|MadSci Network: Chemistry|
some research: http://www.onepetro.org/mslib/servlet/onepetropreview? id=NACE-08332&soc=NACE&speAppNameCookie=ONEPETRO
The requirements for corrosion to take place in aqueous conditions are:
Interrupting, inhibiting, removing etc. any one of the seven requirements will prevent [or at least considerably slow because in actual conditions several mechanisms may be operating simultaneously] corrosion.
So-called uniform corrosion is rarely uniform unless conditions are carefully controlled in procedures such as electropolishing or control of anode dissolution in electroplating, There are two common examples of uniform corrosion. The first is when there are cathode and anode areas and the anode area is physically large. Since corrosion occurs over the entire anode area it will appear uniform, but careful examination usually shows increased corrosion rate closer to the cathode. The second common example is that of an ostensibly pure metal that corrodes all over when immersed in water. Since corrosion appears somewhat uniform over the surface the cathode and anode sites must be miniscule and evenly distributed over the material. These sites can be crystal imperfections, atoms or domains of alloying elements, even machining or casting imperfections. Microscopic or electron microscopic examination of such corrosion usually reveals pitting and sometimes even shows cathodic sites of impurites in the pitted areas. "Uniform" corrosion is sensitive to slight liquid motion or stirring, temperature and chemical concentration variations and physicak interfaces.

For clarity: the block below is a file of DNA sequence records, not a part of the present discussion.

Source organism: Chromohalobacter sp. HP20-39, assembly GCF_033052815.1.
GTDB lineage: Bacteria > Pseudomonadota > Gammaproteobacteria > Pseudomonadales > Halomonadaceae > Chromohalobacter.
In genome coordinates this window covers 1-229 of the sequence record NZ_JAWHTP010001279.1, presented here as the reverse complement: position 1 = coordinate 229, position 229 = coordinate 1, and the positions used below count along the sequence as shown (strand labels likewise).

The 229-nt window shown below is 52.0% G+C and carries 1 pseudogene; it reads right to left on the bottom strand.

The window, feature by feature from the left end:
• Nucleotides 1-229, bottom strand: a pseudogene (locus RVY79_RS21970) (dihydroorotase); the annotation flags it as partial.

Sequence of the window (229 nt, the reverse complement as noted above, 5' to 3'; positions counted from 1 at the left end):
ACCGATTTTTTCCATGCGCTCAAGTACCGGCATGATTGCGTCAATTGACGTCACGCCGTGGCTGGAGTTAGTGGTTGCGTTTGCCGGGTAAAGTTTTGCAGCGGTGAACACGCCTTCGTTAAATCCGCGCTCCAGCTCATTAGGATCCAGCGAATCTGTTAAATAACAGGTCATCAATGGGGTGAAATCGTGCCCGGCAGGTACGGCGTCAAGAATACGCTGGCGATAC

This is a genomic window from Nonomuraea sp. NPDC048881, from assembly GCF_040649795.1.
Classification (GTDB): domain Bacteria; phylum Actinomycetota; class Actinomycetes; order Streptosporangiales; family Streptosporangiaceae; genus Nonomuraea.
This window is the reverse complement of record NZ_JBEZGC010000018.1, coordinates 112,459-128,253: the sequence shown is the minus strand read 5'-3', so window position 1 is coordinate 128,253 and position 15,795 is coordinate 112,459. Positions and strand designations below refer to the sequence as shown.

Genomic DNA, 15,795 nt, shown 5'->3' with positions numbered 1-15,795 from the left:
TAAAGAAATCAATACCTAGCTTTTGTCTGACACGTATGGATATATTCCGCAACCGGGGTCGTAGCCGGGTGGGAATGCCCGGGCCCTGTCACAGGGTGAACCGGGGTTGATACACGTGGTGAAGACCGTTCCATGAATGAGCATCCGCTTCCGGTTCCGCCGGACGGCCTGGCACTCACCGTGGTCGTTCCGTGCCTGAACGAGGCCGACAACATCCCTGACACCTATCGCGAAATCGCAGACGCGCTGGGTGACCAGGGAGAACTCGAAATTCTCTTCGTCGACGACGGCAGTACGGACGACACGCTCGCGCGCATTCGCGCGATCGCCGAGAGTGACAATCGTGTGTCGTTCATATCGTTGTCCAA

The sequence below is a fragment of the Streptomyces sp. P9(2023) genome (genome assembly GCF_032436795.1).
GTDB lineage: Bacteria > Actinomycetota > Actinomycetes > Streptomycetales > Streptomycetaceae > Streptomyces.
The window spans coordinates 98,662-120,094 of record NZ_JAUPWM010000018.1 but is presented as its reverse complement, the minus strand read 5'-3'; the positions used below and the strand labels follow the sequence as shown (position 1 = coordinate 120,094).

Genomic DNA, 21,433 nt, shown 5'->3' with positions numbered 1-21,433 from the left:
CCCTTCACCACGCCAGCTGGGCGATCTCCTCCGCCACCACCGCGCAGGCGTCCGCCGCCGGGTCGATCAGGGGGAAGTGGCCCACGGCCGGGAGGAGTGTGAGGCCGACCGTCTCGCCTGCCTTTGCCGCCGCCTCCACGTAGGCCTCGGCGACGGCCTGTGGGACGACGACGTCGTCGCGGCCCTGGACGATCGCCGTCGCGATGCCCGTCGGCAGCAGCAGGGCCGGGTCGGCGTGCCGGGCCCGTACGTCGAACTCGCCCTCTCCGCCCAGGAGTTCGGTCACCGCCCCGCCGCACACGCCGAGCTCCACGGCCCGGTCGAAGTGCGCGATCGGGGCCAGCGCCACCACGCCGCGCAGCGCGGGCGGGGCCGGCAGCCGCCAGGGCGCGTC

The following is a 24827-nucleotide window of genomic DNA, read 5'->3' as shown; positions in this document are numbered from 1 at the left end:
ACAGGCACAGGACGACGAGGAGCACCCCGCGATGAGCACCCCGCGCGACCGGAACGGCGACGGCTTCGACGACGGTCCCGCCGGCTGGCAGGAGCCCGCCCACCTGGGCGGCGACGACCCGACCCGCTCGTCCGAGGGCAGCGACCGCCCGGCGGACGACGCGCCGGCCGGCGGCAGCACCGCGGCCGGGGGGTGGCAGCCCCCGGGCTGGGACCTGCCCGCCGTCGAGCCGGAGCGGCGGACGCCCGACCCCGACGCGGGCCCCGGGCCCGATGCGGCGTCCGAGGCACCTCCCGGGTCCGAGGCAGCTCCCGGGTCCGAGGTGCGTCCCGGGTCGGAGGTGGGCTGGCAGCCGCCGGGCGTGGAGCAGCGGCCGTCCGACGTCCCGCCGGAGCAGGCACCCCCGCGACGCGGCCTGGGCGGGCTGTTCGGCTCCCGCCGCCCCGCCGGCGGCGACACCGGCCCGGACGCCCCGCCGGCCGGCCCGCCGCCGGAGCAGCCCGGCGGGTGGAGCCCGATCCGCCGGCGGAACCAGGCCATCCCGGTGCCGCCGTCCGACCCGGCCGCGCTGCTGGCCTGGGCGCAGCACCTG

Try the links in the MadSci Library for more information on Chemistry.